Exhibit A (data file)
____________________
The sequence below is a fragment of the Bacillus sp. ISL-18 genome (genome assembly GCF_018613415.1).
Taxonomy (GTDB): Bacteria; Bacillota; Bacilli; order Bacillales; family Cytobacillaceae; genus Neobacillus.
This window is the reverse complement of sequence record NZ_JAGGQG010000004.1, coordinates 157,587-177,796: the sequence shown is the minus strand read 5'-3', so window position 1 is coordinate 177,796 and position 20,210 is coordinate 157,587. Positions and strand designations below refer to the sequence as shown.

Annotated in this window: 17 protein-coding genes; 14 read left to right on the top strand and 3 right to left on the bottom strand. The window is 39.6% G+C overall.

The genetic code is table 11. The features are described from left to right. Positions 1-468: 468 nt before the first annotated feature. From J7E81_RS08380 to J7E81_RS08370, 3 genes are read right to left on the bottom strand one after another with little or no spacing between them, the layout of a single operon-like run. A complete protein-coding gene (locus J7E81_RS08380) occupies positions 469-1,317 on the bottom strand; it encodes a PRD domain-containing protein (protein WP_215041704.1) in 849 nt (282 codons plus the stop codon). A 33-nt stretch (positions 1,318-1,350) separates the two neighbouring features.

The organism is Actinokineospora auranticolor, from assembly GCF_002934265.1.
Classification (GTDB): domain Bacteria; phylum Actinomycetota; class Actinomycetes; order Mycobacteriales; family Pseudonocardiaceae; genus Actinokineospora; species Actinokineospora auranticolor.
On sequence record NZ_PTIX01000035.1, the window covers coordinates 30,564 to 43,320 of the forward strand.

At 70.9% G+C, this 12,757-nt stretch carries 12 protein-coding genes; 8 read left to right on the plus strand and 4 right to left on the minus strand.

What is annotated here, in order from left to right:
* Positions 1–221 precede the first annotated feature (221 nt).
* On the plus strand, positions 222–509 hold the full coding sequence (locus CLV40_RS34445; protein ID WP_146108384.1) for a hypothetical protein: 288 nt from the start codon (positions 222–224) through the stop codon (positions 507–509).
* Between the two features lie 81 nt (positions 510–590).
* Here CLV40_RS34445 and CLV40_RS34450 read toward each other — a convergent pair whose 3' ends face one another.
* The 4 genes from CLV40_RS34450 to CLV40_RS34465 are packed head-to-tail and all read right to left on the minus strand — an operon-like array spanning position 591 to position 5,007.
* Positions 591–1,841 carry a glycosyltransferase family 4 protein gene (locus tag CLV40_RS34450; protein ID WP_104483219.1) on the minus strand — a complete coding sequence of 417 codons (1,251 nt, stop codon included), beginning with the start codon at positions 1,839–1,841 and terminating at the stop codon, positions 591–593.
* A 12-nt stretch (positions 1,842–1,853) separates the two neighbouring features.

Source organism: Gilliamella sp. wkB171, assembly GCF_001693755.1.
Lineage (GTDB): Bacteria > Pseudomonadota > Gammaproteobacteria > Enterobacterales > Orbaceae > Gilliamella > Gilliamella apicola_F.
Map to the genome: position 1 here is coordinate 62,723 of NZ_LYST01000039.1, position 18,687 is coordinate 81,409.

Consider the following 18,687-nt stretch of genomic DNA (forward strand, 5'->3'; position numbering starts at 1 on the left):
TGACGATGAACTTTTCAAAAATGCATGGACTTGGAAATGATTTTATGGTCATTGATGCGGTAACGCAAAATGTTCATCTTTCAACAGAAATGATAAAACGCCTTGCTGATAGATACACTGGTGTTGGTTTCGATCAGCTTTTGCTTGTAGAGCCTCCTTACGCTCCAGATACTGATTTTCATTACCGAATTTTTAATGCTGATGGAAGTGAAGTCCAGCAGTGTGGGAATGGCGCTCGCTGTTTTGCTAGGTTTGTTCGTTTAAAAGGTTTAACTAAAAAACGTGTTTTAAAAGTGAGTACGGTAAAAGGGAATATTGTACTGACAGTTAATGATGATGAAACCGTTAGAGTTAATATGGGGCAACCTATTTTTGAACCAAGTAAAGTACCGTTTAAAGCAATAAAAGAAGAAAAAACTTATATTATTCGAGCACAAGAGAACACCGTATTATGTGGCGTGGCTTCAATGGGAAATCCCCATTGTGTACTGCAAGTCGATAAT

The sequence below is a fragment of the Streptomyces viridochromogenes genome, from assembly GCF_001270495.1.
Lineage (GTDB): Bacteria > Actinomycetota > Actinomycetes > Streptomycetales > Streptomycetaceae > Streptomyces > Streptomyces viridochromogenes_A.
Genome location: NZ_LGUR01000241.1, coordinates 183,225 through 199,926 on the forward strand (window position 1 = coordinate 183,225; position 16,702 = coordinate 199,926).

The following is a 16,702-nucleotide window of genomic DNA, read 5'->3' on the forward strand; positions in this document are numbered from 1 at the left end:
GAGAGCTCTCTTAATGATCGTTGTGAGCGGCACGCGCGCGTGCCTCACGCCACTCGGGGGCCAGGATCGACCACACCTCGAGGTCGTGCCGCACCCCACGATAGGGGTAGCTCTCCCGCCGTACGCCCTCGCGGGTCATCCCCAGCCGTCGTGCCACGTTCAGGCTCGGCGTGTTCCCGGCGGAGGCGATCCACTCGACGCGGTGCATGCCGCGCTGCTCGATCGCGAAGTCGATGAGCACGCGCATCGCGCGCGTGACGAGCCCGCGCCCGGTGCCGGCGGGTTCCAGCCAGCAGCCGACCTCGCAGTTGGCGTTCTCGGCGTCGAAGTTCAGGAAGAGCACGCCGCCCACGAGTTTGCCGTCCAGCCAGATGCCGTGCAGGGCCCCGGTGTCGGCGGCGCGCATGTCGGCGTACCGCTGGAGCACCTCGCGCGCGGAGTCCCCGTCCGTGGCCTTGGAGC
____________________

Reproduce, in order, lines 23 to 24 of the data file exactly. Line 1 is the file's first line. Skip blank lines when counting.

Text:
The sequence below is a fragment of the Streptomyces viridochromogenes genome, from assembly GCF_001270495.1.
Lineage (GTDB): Bacteria > Actinomycetota > Actinomycetes > Streptomycetales > Streptomycetaceae > Streptomyces > Streptomyces viridochromogenes_A.